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Anyone notice that Google is Paying Less over the Last Year?

5:07 am on Apr 20, 2007 (gmt 0)

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For instance, about a year ago, I was getting paid about $20 a day, with a ctr of 2%. Today, I've increased my ctr to 3.7%, and the same traffic brings in $20 a day. Does that make any sense?
8:45 pm on Apr 20, 2007 (gmt 0)

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Visitors to your site may only be worth $20.00 a day so G is adjusting payment as you adjust placement. Unless your content is completely unchanged, and even then it has changed, it has become more "stale"... too many variables to even try to figure out the problem with only the info you provided.
8:49 pm on Apr 20, 2007 (gmt 0)

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You increased your CTR?
9:13 pm on Apr 20, 2007 (gmt 0)

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You say that your CTR has increased during that time, but have conversions for advertisers increased at the same rate?

Many AdSense publishers optimize for clickthrough rates (e.g., by extreme "blending," placing several ads above the fold, using AdSense in lefthand navigation bars, etc.), but such optimization doesn't necessarily benefit advertisers--which means the publishers may be "smartpriced" or advertisers may add the non-performing publishers' domains to their blocking filters.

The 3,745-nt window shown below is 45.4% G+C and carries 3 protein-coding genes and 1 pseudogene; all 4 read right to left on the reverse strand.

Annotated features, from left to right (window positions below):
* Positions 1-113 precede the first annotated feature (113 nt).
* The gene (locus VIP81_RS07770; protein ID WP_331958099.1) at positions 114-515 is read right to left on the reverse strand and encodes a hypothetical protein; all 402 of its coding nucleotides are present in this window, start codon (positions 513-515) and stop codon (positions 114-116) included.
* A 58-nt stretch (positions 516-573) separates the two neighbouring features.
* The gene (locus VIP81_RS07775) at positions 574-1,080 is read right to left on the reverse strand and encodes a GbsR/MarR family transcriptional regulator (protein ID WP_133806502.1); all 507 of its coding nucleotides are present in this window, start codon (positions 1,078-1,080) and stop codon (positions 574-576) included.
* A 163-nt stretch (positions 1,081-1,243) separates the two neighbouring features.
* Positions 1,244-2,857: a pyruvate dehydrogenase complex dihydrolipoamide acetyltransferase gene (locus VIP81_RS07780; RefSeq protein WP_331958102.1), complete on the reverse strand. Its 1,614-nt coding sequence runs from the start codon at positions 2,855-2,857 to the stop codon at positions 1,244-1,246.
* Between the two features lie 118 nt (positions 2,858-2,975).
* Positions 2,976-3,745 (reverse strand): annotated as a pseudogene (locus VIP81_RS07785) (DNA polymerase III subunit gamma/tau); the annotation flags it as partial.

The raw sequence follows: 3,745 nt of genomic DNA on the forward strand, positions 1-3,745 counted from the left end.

6:22 am on Apr 23, 2007 (gmt 0)

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CTR, eCPM, and total $ are up for me year after year. But I'm constantly developing my sites and bringing new stuff online, as well as testing new ad layouts etc. All original (and reasonably high-quality) content, too.

Hard to compare one site (or group of sites) to any other, too many variables.

12:29 pm on Apr 23, 2007 (gmt 0)

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Think of driving down the highway where billboard ads might be placed. The town at the end of the highway says you can have only one billboard every five miles and they get x dollars for that space.

Now a businessman becomes the mayor and pushes through a rule that says you can have a billboard every 10 feet. As the billboards go up it is likely that the cost for that space will go down. Eventually they might even get blank billboards or, can you believe, ads for dating services and 'free widgets'.


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